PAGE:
It is as perky as its chief rival, the Focus


Would suit: 'Red Dwarf' fans
Price: £18,100
Performance: 127 mph, 0-62mph in 8.6 seconds
Economy: 55.4mpg
Further information: 0845 200 8000

Welcome, ladies and gentlemen, to the car of the future... as seen from 1988. This is the new Honda Civic: a car which looks like a 20-year old styling exercise from a studio in Shinjuku, but is in fact built in Swindon, today.

It has a scarab-like shape with concealed rear doors, all the better to make you think it's a coupé; a double-decker dashboard which looks like a Wurlitzer jukebox designed by Bang & Olufsen; and triangular twin exhaust pipes built into the rear valence (a trick first seen with the " rocket ship" styling of American cars of the 1950s). The door handle is a floating lever in a kite-shaped recess; when you pull it, you half expect it to make one of those sci-fi "shhhh-um" door-opening noises. And to top it all there is the rear spoiler, integral to, and horizontally bisecting, the rear window so that it has glass above and below. It knocks the new Citroën C6's rear window - which manages to be both concave and convex - into a cocked hat.

I tried the top of the range 2.2-litre diesel version. There's the usual gravel-in-a-tin-bucket rattle at idle but at speed, a cheery turbo whistle takes over. This used to be a turbo's way of reminding you not to overtake anyone suddenly, as it wouldn't have had time to spool up the power, and you'd be left pottering and panicking into oncoming traffic, but the Civic's thrust comes almost immediately. It's a fun drive - light, agile, yet with a splendidly comfortable ride. It is as perky as its chief rival, the Focus, and thanks to those Space 1999 aesthetics, considerably more charismatic.

Honda is one of the great car makers of our time which, personally, made the brittle cheapness of some of the plastic bits tantamount to a betrayal. That spangly silver, plastic petrol flap is an abomination, for instance, and the steering wheel annoyed me from the start because my unusually short arms (a sign of intelligence, I maintain) couldn't reach it. The wheel is a messy collage of leather, plastic, various buttons (wheels, flaps and pushers) and, inexplicably, a tiny filet of mesh on the middle spoke. Bizarre. On the dashboard there's a scattering of knobs and buttons, some of them duplicating the other controls just centimetres away, and a low roof that is definitely going to result in serious hair issues for six footers. This new Civic is lower and shorter than the last model, but it feels disconcertingly broad. I spent some minutes sat behind an Audi A8 in traffic on the Promenade des Anglais in Nice during the launch, and I'd swear I was in the wider car.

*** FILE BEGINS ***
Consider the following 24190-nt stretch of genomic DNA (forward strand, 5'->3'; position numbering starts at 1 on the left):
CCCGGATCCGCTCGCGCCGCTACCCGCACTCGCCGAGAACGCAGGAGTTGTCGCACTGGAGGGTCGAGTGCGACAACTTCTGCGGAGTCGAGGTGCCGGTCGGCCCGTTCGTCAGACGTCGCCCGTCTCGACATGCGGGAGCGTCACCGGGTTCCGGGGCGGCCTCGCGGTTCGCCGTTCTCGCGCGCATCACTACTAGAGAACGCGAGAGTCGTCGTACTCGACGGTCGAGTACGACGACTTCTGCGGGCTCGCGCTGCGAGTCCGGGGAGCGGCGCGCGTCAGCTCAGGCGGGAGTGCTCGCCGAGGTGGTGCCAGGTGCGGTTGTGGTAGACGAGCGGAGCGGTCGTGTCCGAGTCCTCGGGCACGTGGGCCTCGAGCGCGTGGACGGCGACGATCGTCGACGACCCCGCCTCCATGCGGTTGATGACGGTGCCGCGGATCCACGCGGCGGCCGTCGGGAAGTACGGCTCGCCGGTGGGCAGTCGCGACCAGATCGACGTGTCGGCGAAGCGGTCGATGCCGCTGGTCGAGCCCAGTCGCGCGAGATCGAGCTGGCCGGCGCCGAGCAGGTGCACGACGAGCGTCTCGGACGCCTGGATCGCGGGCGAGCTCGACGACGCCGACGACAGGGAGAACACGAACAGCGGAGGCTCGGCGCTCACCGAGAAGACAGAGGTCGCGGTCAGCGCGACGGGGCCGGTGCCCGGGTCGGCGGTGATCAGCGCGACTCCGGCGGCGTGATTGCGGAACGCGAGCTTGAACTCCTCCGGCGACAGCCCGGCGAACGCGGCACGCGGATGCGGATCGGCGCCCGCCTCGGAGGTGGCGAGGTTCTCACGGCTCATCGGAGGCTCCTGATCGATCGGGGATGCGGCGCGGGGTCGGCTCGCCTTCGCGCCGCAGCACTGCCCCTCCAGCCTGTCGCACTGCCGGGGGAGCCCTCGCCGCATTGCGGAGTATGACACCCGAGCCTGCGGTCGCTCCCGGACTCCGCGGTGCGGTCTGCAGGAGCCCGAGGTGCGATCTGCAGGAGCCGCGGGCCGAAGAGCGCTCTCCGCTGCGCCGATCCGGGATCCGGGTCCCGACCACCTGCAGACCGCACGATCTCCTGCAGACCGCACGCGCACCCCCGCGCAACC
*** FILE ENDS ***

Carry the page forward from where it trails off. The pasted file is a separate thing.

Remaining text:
None of these faults should put you off buying a Civic if the Blake's 7 look floats your boat, but I feel duty bound to warn you that it will probably all start to look very dated right about... now.

PS: Having been tiresomely sanctimonious about the lavish hospitality/institutionalised bribery of car launches in the past, I would like to point out that I accepted no hospitality from Honda, and went to Nice and back in a day (despite dropping hints about feeling tired and in need of five-star pampering). Meanwhile, some journalists who shall remain nameless, stayed at the Four Seasons, with their wives. It can only be a matter of time before a company offers journos the chance to stay at the Four Seasons with someone else's wife. Rest assured I shall make my excuses.

It's a classic Honda S800 convertible

My favourite classic Honda has to be the dinky little S800 convertible. You don't really get a sense of just how tiny this car is from photographs but, I assure you, if you ever encountered one in the flesh you could quite easily mistake it for one of those cars Barbie tools around in.

One of the reasons for its diminutive scale was that the S800 was powered by a development of a Honda motorcycle engine. This meant that, though the top speed was limited, the 781cc engine would rev to an ear-splitting 11,000rpm.

It would seem that all of Honda's engineering budget went into the engine, however, as the rest of the car was, even for 1966, primitive with a separate chassis and, on early cars (badged S500s) a chain drive to the rear wheels. There was a coupé, with a hatchback rear door, but the convertible is the most desirable model. Rust, however, has claimed many if not most S800s.

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